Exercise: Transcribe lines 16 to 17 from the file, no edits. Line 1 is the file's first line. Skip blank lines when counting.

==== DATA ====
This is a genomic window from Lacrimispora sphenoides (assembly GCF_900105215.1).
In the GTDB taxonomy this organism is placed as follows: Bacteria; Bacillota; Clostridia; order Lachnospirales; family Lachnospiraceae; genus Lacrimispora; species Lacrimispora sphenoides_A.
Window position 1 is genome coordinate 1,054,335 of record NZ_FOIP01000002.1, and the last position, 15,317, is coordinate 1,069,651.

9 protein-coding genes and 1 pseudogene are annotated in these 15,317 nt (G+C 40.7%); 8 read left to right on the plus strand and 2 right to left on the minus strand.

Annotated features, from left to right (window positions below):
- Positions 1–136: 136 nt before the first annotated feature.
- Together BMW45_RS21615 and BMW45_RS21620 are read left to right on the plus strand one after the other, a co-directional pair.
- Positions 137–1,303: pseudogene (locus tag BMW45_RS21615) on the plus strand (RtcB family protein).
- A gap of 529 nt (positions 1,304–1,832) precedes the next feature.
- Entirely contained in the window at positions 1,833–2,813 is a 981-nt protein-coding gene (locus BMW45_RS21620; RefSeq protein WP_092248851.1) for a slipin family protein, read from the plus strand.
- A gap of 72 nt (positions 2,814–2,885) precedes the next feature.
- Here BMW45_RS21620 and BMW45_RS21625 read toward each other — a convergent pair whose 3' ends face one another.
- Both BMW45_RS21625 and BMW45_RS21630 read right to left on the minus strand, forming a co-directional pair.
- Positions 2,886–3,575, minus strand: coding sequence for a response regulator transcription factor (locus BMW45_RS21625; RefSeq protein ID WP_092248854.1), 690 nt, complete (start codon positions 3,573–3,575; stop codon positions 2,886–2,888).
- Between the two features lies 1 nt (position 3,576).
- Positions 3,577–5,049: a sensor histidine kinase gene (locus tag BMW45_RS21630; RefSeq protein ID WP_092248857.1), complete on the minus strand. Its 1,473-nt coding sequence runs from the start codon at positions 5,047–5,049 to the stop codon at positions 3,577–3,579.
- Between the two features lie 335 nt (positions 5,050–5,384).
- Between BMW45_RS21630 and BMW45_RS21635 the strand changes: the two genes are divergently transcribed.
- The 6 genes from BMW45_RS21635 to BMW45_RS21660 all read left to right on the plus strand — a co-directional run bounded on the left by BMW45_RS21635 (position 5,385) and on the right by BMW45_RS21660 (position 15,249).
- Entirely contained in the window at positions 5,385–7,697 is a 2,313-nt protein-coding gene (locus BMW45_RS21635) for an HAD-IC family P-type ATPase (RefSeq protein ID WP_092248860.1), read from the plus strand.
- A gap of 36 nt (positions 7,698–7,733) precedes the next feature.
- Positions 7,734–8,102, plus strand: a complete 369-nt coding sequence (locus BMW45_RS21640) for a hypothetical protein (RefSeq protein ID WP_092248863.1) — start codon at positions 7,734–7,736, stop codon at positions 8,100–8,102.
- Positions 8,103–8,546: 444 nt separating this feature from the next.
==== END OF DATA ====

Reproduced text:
- Positions 3,577–5,049: a sensor histidine kinase gene (locus tag BMW45_RS21630; RefSeq protein ID WP_092248857.1), complete on the minus strand. Its 1,473-nt coding sequence runs from the start codon at positions 5,047–5,049 to the stop codon at positions 3,577–3,579.
- Between the two features lie 335 nt (positions 5,050–5,384).